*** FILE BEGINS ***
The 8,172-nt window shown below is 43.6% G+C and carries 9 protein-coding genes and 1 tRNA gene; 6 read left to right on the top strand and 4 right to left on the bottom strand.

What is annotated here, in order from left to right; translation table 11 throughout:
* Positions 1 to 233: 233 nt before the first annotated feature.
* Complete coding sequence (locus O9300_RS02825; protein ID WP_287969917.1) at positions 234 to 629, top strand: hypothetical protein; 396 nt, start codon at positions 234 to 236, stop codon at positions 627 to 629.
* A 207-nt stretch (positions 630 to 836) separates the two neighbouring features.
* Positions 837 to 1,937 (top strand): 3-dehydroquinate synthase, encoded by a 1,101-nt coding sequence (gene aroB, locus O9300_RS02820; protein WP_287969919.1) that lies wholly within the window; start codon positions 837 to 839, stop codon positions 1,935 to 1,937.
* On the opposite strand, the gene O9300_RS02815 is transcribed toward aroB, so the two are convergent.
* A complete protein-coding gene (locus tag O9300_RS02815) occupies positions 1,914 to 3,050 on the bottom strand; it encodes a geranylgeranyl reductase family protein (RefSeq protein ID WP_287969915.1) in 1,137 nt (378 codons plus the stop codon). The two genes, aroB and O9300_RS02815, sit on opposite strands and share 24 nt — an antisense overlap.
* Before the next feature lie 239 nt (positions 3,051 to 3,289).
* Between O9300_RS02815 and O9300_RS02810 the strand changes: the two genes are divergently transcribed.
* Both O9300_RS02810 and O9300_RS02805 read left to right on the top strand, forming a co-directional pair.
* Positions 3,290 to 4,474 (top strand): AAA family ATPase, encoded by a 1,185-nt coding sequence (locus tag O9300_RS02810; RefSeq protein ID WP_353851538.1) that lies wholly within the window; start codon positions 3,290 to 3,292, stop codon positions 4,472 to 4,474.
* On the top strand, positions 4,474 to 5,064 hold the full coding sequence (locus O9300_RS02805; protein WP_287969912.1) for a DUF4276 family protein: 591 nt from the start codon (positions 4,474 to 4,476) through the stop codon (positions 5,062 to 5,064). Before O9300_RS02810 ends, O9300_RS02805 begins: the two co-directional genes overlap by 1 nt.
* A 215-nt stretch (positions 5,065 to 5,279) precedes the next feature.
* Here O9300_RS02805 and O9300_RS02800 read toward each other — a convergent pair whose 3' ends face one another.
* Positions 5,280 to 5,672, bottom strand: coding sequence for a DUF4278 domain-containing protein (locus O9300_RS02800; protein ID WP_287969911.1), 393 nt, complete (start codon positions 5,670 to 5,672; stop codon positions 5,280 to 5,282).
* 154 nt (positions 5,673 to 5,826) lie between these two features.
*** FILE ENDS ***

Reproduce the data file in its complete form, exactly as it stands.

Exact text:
The 8,172-nt window shown below is 43.6% G+C and carries 9 protein-coding genes and 1 tRNA gene; 6 read left to right on the top strand and 4 right to left on the bottom strand.

What is annotated here, in order from left to right; translation table 11 throughout:
* Positions 1 to 233: 233 nt before the first annotated feature.
* Complete coding sequence (locus O9300_RS02825; protein ID WP_287969917.1) at positions 234 to 629, top strand: hypothetical protein; 396 nt, start codon at positions 234 to 236, stop codon at positions 627 to 629.
* A 207-nt stretch (positions 630 to 836) separates the two neighbouring features.
* Positions 837 to 1,937 (top strand): 3-dehydroquinate synthase, encoded by a 1,101-nt coding sequence (gene aroB, locus O9300_RS02820; protein WP_287969919.1) that lies wholly within the window; start codon positions 837 to 839, stop codon positions 1,935 to 1,937.
* On the opposite strand, the gene O9300_RS02815 is transcribed toward aroB, so the two are convergent.
* A complete protein-coding gene (locus tag O9300_RS02815) occupies positions 1,914 to 3,050 on the bottom strand; it encodes a geranylgeranyl reductase family protein (RefSeq protein ID WP_287969915.1) in 1,137 nt (378 codons plus the stop codon). The two genes, aroB and O9300_RS02815, sit on opposite strands and share 24 nt — an antisense overlap.
* Before the next feature lie 239 nt (positions 3,051 to 3,289).
* Between O9300_RS02815 and O9300_RS02810 the strand changes: the two genes are divergently transcribed.
* Both O9300_RS02810 and O9300_RS02805 read left to right on the top strand, forming a co-directional pair.
* Positions 3,290 to 4,474 (top strand): AAA family ATPase, encoded by a 1,185-nt coding sequence (locus tag O9300_RS02810; RefSeq protein ID WP_353851538.1) that lies wholly within the window; start codon positions 3,290 to 3,292, stop codon positions 4,472 to 4,474.
* On the top strand, positions 4,474 to 5,064 hold the full coding sequence (locus O9300_RS02805; protein WP_287969912.1) for a DUF4276 family protein: 591 nt from the start codon (positions 4,474 to 4,476) through the stop codon (positions 5,062 to 5,064). Before O9300_RS02810 ends, O9300_RS02805 begins: the two co-directional genes overlap by 1 nt.
* A 215-nt stretch (positions 5,065 to 5,279) precedes the next feature.
* Here O9300_RS02805 and O9300_RS02800 read toward each other — a convergent pair whose 3' ends face one another.
* Positions 5,280 to 5,672, bottom strand: coding sequence for a DUF4278 domain-containing protein (locus O9300_RS02800; protein ID WP_287969911.1), 393 nt, complete (start codon positions 5,670 to 5,672; stop codon positions 5,280 to 5,282).
* 154 nt (positions 5,673 to 5,826) lie between these two features.